Over the last few years, public opinion researchers have seen a shift. This year, only 72 percent of Russians told Levada that TV was their main source of news, while the share of respondents who relied on social media to keep abreast of current events roughly doubled to 32 percent since 2014.
Even a government-run pollster, FOM, reported that the share of Russians who trust TV news fell to 36 percent in 2019, from 63 percent four years earlier.
The Russian government is spending millions to expand high-speed internet access to far-flung areas. At the same time, it has worked to expand its internet propaganda operation, criminalized insulting the government online, and consulted with China about controlling the web. But all that has not stopped online videos from the opposition leader Aleksei A. Navalny and other Putin critics from racking up tens of millions of views; those aged 18 to 24 are now more likely to turn to YouTube than to television for daily information about current events, Levada found.
The internet boom at first passed Norilsk by. The city, built in inhuman conditions by Gulag prisoners in the 1930s, sits next to the world’s largest nickel deposits, 200 miles north of the Arctic Circle. Metals leave the city’s sulfur-dioxide-belching smelters by railway for an Arctic Ocean port. Citizens, their livelihoods bound up with the mines, find it hard to leave at all. With no roads connecting the city to the outside world, constructing a land-based internet connection never made economic sense.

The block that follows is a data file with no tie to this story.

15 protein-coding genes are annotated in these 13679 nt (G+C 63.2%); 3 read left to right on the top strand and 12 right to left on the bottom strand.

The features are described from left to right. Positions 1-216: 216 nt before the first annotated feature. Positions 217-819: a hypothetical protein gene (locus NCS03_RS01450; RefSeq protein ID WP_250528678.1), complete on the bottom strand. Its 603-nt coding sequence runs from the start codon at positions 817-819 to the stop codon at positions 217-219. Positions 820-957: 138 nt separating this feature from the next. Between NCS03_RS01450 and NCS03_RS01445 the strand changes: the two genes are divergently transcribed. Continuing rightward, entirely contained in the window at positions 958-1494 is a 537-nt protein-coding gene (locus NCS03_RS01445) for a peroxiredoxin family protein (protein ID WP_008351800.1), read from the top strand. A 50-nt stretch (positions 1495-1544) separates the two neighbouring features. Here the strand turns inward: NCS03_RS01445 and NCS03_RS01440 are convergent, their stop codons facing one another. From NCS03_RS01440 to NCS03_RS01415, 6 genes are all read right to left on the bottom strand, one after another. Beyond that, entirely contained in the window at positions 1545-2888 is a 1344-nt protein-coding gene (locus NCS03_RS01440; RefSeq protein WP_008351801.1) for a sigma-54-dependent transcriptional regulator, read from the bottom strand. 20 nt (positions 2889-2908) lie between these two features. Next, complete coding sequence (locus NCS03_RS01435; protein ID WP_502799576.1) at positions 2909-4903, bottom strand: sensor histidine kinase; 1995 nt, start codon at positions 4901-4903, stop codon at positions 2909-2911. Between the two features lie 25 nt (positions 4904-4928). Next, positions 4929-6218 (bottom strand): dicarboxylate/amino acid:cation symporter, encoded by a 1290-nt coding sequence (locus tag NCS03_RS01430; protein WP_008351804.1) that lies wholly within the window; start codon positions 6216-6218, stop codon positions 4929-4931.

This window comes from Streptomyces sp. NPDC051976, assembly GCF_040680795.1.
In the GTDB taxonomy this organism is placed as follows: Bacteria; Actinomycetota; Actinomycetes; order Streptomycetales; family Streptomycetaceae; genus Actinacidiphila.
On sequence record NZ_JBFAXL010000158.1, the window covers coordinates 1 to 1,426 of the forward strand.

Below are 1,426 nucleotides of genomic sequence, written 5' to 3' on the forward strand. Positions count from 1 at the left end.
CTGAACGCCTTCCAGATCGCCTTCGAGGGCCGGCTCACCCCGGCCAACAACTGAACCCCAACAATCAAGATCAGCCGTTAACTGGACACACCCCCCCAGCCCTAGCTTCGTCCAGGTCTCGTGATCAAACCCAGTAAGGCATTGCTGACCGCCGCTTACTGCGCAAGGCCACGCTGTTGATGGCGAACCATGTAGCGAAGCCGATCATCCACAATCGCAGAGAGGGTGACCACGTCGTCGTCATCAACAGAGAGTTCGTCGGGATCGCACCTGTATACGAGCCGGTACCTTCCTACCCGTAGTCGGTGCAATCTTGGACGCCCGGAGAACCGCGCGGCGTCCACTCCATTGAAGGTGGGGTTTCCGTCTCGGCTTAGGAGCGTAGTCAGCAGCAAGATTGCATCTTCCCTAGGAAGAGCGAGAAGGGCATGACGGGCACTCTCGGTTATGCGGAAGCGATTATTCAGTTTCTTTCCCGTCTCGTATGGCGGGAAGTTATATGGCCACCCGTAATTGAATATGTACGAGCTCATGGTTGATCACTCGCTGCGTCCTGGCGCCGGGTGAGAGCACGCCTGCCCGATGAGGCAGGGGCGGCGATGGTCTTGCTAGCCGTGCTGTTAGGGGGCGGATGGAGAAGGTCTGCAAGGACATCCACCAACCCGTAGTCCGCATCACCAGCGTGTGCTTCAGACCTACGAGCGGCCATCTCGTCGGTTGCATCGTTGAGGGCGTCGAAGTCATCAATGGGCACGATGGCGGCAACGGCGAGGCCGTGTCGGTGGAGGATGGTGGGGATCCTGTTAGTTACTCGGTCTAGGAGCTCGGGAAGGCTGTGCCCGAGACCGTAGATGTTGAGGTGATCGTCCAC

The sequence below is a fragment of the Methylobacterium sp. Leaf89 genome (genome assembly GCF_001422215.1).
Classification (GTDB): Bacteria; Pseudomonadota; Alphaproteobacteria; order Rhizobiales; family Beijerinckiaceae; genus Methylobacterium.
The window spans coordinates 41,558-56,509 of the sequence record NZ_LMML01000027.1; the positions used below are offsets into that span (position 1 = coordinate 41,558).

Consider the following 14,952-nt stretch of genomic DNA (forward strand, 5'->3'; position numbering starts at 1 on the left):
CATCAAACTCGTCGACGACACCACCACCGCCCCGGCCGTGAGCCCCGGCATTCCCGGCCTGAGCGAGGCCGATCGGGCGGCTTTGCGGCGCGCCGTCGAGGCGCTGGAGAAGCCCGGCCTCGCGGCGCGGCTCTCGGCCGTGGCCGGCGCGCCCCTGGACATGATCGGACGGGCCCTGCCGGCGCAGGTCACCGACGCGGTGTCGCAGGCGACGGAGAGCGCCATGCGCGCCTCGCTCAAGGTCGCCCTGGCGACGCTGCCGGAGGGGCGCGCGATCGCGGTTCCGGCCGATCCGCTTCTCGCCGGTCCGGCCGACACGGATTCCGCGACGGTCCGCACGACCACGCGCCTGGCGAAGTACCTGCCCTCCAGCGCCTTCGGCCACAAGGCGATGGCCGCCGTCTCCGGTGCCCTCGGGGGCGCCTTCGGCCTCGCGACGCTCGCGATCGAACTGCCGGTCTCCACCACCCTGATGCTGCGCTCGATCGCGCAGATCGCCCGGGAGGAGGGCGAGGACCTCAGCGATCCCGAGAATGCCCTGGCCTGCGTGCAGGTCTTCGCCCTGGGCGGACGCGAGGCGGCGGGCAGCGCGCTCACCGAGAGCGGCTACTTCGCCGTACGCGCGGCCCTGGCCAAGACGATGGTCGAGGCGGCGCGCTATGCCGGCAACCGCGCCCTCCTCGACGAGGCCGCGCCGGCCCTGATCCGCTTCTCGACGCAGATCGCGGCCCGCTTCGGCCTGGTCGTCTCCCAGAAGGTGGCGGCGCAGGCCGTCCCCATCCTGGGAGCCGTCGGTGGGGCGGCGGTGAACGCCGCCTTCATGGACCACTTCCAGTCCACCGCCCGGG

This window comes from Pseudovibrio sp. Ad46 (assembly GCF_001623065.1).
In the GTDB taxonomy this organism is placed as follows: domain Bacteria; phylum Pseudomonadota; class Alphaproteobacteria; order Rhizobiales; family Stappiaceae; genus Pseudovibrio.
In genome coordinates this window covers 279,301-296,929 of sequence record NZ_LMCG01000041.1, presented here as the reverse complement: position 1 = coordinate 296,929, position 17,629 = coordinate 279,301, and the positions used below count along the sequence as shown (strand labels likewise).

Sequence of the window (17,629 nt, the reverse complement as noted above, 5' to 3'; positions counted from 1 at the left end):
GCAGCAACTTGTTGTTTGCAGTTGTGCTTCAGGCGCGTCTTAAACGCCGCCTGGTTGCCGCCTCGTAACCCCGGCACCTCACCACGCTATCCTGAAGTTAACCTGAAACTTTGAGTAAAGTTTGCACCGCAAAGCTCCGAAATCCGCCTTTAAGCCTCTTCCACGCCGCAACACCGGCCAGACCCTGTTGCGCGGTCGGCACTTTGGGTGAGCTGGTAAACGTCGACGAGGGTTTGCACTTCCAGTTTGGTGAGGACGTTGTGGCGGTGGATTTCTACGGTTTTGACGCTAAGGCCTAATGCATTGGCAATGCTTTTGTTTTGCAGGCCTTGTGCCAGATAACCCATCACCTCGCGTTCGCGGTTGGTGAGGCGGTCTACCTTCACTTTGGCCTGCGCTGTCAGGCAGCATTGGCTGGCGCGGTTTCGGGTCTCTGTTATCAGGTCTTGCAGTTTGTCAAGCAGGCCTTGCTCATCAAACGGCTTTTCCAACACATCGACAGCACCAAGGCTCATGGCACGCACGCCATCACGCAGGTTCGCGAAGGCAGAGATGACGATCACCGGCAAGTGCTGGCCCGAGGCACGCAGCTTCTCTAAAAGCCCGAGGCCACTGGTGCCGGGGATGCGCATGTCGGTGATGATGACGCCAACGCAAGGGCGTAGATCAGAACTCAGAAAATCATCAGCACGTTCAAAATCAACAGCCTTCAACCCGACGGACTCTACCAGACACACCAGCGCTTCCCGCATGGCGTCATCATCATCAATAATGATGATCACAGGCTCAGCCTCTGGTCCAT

Residents adjusted. They created an intracity computer network that, among other things, allowed locals to download pirated movies and TV shows without connecting to the wider web. Going on vacation, several said, meant sitting in a hotel room, updating smartphone apps and taking in the bounties of the online world, even if the beach beckoned. Gamers who managed to get online to play “World of Tanks” — a popular Belarus-made computer game — learned to time their moves to take into account the delay caused by the city’s slow satellite link.
Leonid Pryadko, a miner who enjoys taking pictures in his spare time, used to enlist people leaving Norilsk to bring back downloaded YouTube videos of photography master classes, which he then shared with the city photo club. But he never sought out political content, and he said he would have never used up precious megabytes from his limited internet plan to download it.
Then, on Sept. 22, 2017, Norilsk Nickel finished a yearslong effort to string a bundle of 48 hair’s-width optical fibers over the frozen tundra, 600 miles from the city of Novy Urengoy. Part of the impetus was to modernize the company’s business processes. But a section of the 40 gigabit-per-second link was set aside for the general public, and the era of what residents call “the big internet” began.
“It was a crazy high, crazy pleasure, crazy euphoria,” Nikita Yakush, a programmer, said.
Facebook, YouTube and Instagram boomed. Even two years later, the Siberian telecommunications provider that services the city, Sibirskie Seti, said that Norilsk residents still consumed nearly twice as much web traffic as their other customers.